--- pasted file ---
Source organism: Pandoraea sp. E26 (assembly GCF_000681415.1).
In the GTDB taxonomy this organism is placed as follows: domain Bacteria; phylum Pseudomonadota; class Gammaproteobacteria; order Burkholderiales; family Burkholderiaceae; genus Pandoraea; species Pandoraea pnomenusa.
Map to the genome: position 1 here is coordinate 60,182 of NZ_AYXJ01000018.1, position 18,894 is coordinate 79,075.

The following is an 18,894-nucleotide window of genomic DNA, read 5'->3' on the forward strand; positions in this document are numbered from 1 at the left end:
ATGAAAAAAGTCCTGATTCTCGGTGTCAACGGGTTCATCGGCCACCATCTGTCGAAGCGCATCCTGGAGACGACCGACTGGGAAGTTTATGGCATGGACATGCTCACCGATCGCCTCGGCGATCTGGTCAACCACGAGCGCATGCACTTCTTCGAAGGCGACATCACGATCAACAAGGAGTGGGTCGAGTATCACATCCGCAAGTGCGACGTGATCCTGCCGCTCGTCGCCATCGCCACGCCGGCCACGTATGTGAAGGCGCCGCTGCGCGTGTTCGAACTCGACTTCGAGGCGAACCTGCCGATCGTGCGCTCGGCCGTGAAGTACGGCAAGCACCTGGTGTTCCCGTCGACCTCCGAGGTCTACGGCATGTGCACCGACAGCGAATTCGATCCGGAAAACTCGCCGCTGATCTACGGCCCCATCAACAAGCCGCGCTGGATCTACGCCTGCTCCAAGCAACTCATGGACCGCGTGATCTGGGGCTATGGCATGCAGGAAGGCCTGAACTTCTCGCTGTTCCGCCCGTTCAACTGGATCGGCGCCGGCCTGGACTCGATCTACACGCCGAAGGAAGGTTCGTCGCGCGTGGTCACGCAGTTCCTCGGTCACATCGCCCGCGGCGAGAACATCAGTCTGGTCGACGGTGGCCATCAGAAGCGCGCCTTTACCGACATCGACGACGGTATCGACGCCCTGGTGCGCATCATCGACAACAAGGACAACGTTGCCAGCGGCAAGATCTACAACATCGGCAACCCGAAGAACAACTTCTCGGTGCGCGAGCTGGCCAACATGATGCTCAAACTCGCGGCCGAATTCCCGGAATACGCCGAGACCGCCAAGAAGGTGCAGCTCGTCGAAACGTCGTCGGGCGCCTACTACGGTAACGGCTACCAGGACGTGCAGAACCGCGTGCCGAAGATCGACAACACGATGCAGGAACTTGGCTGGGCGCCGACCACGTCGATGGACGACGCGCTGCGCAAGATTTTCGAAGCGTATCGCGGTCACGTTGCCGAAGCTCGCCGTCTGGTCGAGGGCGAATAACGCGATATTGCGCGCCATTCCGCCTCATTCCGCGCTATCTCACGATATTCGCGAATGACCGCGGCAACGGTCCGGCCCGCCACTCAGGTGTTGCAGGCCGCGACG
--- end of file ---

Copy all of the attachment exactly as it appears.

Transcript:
Source organism: Pandoraea sp. E26 (assembly GCF_000681415.1).
In the GTDB taxonomy this organism is placed as follows: domain Bacteria; phylum Pseudomonadota; class Gammaproteobacteria; order Burkholderiales; family Burkholderiaceae; genus Pandoraea; species Pandoraea pnomenusa.
Map to the genome: position 1 here is coordinate 60,182 of NZ_AYXJ01000018.1, position 18,894 is coordinate 79,075.

The following is an 18,894-nucleotide window of genomic DNA, read 5'->3' on the forward strand; positions in this document are numbered from 1 at the left end:
ATGAAAAAAGTCCTGATTCTCGGTGTCAACGGGTTCATCGGCCACCATCTGTCGAAGCGCATCCTGGAGACGACCGACTGGGAAGTTTATGGCATGGACATGCTCACCGATCGCCTCGGCGATCTGGTCAACCACGAGCGCATGCACTTCTTCGAAGGCGACATCACGATCAACAAGGAGTGGGTCGAGTATCACATCCGCAAGTGCGACGTGATCCTGCCGCTCGTCGCCATCGCCACGCCGGCCACGTATGTGAAGGCGCCGCTGCGCGTGTTCGAACTCGACTTCGAGGCGAACCTGCCGATCGTGCGCTCGGCCGTGAAGTACGGCAAGCACCTGGTGTTCCCGTCGACCTCCGAGGTCTACGGCATGTGCACCGACAGCGAATTCGATCCGGAAAACTCGCCGCTGATCTACGGCCCCATCAACAAGCCGCGCTGGATCTACGCCTGCTCCAAGCAACTCATGGACCGCGTGATCTGGGGCTATGGCATGCAGGAAGGCCTGAACTTCTCGCTGTTCCGCCCGTTCAACTGGATCGGCGCCGGCCTGGACTCGATCTACACGCCGAAGGAAGGTTCGTCGCGCGTGGTCACGCAGTTCCTCGGTCACATCGCCCGCGGCGAGAACATCAGTCTGGTCGACGGTGGCCATCAGAAGCGCGCCTTTACCGACATCGACGACGGTATCGACGCCCTGGTGCGCATCATCGACAACAAGGACAACGTTGCCAGCGGCAAGATCTACAACATCGGCAACCCGAAGAACAACTTCTCGGTGCGCGAGCTGGCCAACATGATGCTCAAACTCGCGGCCGAATTCCCGGAATACGCCGAGACCGCCAAGAAGGTGCAGCTCGTCGAAACGTCGTCGGGCGCCTACTACGGTAACGGCTACCAGGACGTGCAGAACCGCGTGCCGAAGATCGACAACACGATGCAGGAACTTGGCTGGGCGCCGACCACGTCGATGGACGACGCGCTGCGCAAGATTTTCGAAGCGTATCGCGGTCACGTTGCCGAAGCTCGCCGTCTGGTCGAGGGCGAATAACGCGATATTGCGCGCCATTCCGCCTCATTCCGCGCTATCTCACGATATTCGCGAATGACCGCGGCAACGGTCCGGCCCGCCACTCAGGTGTTGCAGGCCGCGACG